Friday, December 7, 2007

Watson, I Presume!

Stop me if you have heard this before, "there are as many Jesus' and or Paul's as there are their interpreters." Ever wonder why so many disagreements over the Historical Jesus, or all the debate that rages over what the center of Paul's theology may be? Do disagreements wear on you as a reader? Do you wish everyone got along, held hands and sang 'kum baya'? Sometimes these thoughts cross my mind when I see scholars getting snippy with one another, making an interpretive disagreement into a personal dislike for the other. I think this kind of rhetoric imbued with a thinly-veiled disgust on the part of some towards the likes of those like N.T. Wright (I'm particularly thinking of Reformed perspectives vs. anyone who holds to a form of the so-called New Perspective on Paul in particular) does more harm than good.

Don't get me wrong, disagreements should be vigorously discussed, but it is the spirit of these so-called conversations that I at times question. Thinking about this post reminded of a great quote from Francis Watson who views disagreements from a much healthier perspective:

Disagreement is a familiar social practice in which it is difficult not to engage on a regular basis. It arises from the fact that humans live not in solitude but in community, and that from time to time their respective norms, projects or goals come into conflict. Since interpreting texts is an extension of the interpretative activity that permeates all human interpersonal relations, it is hardly to be expected that the specialized activity will be immune from the disagreements endemic to the wider field. Indeed, the possibilty of disagreement is inherent in the practice of textual interpretation: for if a text needs to be interpreted at all, its meaning is not self-evident and there is always room for more than one account of what that meaning is. If it is possible to interpret, then it is also possible to misinterpret; and to claim that misinterpretation has taken place is to engage in the practice of interpretative disagreement. In itself, disagreement is an ethically neutral act. It does not necessarily imply that one party is doing violence to the other, that a human right to freedom of speech is under attack, or that there has been a failure to understand the other's point of view. The ethical risks that accompany disagreement are perhaps no greater than those attending other practices, such as the avoidance of conflict. Disagreement is always an act rather than just an occurrence, and those who engage in it do so on the basis of means and ends they regard as appropriate and rational. Most important of all, disagreement presupposes a shared concern and thus an acknowledgment of community rather than a retreat into isolation. It always intends its own resolution, even if this can only be attained in the form of a negotiated compromise or an agreement to differ.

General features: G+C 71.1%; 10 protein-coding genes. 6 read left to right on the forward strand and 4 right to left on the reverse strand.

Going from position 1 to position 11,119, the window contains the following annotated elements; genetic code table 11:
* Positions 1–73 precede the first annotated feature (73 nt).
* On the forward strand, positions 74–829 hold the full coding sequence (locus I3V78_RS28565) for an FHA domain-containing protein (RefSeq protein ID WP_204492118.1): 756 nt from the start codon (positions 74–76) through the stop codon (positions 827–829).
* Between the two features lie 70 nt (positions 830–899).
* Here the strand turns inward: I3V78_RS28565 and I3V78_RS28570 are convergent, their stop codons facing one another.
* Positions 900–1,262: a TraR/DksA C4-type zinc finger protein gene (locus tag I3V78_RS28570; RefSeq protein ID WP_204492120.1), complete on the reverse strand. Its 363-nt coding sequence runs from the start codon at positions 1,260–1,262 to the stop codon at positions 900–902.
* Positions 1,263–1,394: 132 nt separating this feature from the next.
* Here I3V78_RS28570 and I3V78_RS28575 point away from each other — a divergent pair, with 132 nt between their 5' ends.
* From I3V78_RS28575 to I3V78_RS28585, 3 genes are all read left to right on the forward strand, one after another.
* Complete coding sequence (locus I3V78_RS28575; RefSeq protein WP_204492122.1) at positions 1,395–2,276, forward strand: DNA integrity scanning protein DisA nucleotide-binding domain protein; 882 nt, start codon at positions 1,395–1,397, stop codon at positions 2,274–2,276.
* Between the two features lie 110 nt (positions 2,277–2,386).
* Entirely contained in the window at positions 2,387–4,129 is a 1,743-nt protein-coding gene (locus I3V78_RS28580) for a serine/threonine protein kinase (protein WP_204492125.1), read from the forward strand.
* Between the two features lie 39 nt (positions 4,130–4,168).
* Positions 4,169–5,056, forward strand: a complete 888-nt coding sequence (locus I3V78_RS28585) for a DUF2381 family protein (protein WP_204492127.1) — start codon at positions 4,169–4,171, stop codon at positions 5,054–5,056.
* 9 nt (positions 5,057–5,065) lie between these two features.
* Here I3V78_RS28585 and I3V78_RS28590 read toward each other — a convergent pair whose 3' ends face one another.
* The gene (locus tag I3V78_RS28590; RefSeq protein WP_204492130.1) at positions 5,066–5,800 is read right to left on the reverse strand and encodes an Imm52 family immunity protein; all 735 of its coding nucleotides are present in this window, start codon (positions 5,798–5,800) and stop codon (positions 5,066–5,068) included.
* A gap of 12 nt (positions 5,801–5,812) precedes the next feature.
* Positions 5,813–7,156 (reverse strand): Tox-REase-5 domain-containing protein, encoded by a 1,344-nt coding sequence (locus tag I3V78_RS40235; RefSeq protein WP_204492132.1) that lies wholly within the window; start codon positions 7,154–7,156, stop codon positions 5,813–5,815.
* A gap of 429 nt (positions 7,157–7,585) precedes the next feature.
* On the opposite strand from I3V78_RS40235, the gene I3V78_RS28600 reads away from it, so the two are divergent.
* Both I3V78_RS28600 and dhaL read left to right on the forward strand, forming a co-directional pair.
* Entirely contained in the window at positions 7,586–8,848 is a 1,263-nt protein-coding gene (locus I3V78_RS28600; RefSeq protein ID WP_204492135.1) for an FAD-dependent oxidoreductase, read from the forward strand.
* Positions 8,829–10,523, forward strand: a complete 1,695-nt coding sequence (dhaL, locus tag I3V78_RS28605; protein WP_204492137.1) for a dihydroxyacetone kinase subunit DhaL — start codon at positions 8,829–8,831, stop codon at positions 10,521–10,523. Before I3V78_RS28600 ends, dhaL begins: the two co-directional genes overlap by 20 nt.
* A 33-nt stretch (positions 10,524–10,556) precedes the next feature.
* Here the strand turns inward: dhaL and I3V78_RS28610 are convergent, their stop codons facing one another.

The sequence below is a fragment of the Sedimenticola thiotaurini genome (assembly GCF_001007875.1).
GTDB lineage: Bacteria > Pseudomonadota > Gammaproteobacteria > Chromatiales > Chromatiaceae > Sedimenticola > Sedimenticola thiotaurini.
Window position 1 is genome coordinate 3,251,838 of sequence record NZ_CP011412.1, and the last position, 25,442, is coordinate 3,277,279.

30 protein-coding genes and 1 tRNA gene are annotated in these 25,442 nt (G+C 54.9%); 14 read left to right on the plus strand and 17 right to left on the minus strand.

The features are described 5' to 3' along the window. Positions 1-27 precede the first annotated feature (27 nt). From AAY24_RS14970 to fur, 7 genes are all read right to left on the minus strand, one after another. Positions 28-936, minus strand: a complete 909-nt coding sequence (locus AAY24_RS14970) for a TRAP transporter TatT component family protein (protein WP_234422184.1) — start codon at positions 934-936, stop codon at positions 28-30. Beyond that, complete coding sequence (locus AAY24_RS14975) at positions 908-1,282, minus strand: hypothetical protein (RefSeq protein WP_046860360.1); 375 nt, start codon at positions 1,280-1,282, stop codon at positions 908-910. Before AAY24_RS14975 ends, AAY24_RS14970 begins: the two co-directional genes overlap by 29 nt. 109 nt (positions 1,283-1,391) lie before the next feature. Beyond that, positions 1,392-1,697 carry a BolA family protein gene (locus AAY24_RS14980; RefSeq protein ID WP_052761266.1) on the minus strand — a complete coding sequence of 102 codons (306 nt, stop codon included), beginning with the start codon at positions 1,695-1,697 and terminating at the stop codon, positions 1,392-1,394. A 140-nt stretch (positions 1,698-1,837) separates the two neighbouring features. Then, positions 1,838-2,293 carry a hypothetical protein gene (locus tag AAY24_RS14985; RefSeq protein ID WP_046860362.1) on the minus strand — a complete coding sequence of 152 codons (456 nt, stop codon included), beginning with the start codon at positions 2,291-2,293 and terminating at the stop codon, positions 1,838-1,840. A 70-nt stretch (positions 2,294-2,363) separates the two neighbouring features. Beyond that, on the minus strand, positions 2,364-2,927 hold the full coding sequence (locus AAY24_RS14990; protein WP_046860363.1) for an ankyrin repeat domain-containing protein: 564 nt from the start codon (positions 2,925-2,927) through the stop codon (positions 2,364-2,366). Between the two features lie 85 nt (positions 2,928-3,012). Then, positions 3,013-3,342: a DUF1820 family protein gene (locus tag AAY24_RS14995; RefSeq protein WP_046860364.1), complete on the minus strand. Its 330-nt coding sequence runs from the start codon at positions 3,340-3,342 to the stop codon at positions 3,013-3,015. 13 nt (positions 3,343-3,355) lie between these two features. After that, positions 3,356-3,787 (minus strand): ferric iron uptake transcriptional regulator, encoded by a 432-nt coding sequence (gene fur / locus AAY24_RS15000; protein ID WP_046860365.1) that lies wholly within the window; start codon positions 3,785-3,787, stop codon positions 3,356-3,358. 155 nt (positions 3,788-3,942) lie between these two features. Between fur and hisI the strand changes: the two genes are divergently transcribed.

(Paul and the Hermeneutics of Faith, pp.24-25)

Remember, one can disagree without being disagreeable. It is also good to remember why and for whom we are engaged in this scholarly enterprise.

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